It was in this political climate that in early December 1941, after several days of debate, the House of Representatives voted against labor and for amendments to the Wagner Act that included new restrictions on unions. Referring to the congressional debate, Daniel Tobin, president of the Teamsters union, observed the central role that corruption scandals had played. “It is the bad effects from the crooks and communists in a few unions which injure all of organized labor. This vote should be a warning to clean house.” William J. Smith, a liberal supporter of unions, writing in the fall of 1944, noted that Pegler’s relentless focus on labor corruption had had a telling effect on his readers and through them on the larger political environment. “Our complaint against the tirade approach [of Pegler] is based on the reaction of the Pegler fans whom we have met. Nine out of ten of them are not merely anti-racketeer, they are subconsciously opposed to the legitimate aims of trade unionism.” Such scandal stories, Smith explained, laid the way for new legislative restrictions on organized labor. “These ‘constant’ readers are mentally disposed for any kind of drastic anti-union legislation that comes along.”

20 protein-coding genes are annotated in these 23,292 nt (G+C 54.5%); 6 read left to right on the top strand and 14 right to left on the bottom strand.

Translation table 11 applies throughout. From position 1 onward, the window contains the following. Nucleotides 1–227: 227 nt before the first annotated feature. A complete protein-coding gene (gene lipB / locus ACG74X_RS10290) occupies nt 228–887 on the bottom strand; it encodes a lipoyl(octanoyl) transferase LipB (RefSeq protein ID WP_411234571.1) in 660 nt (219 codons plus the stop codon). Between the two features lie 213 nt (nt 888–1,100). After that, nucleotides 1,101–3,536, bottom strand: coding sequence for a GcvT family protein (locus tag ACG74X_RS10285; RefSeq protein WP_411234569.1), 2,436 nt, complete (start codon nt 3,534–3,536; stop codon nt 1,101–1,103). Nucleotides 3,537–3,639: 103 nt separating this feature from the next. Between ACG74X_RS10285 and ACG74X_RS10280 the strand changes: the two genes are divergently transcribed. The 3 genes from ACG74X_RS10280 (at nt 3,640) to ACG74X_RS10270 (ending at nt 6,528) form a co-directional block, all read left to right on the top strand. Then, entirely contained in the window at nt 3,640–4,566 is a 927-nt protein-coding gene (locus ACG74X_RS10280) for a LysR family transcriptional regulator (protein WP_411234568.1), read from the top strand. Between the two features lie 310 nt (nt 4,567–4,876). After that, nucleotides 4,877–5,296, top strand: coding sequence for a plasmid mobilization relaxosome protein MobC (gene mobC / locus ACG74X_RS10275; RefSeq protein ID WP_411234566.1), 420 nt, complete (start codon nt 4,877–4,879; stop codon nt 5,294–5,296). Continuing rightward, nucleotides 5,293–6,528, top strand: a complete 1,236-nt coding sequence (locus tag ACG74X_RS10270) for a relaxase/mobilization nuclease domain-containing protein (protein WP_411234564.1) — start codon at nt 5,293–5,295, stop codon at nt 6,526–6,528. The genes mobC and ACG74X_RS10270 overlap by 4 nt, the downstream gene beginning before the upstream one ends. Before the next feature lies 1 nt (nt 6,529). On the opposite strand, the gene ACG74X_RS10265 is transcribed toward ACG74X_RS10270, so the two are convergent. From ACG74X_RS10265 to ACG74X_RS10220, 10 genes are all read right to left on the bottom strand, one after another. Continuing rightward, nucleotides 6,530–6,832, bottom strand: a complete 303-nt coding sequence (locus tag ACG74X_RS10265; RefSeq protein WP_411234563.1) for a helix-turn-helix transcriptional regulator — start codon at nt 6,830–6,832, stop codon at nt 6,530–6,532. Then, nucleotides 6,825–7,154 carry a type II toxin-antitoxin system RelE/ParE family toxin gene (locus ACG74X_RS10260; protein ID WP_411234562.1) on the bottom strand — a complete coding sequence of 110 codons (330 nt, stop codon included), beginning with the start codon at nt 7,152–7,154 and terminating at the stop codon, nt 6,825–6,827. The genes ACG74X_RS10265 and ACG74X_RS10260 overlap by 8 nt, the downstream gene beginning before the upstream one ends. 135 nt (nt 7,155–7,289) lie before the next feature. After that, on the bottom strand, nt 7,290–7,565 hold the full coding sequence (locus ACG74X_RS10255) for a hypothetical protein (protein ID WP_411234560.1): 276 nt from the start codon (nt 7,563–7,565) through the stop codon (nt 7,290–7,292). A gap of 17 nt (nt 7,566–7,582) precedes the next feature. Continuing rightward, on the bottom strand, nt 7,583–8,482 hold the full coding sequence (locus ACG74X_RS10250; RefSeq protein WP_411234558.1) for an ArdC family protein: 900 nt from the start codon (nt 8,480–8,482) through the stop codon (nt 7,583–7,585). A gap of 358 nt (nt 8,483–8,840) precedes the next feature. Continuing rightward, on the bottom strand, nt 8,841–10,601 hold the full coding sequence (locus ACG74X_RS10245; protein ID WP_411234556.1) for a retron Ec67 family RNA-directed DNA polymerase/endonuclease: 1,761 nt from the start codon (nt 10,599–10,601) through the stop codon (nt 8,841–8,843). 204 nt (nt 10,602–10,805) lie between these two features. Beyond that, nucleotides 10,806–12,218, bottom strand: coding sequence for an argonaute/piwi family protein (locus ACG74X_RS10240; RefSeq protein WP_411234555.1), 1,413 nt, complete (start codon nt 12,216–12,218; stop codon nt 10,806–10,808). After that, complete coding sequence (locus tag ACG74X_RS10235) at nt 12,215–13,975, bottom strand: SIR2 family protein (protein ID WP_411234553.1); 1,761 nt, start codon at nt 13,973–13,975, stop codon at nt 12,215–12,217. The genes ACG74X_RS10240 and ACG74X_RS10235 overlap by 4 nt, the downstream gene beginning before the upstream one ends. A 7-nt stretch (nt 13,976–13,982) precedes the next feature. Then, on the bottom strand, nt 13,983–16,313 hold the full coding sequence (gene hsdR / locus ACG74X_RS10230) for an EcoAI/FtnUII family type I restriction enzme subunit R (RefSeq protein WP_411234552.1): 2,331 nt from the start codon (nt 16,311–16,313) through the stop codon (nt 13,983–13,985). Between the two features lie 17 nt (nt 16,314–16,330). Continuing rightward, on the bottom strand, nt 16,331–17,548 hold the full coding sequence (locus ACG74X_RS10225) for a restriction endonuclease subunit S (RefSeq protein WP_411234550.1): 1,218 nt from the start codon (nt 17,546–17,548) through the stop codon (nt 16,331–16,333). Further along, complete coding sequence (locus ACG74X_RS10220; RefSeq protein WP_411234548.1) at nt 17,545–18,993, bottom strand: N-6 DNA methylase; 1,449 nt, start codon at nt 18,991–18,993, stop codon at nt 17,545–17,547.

For Republicans the issues Pegler raised offered a potent line of attack against the New Deal, a way to depict the Roosevelt administration as hostile to the true interests of working Americans. In a November 1940 speech the Republican representative Clare Hoffman said, “I am for the man who works, not for the man who collects from the workingmen, not for labor racketeers. I am against men, such as Scalise and Bioff, that Westbrook Pegler has been writing about.” Echoing Pegler’s arguments, Hoffman continued, “The administration claims that it is the friend of the laboring man. I charge that it permits the laboring man to be exploited by and for the benefit of political labor organizers and racketeers.”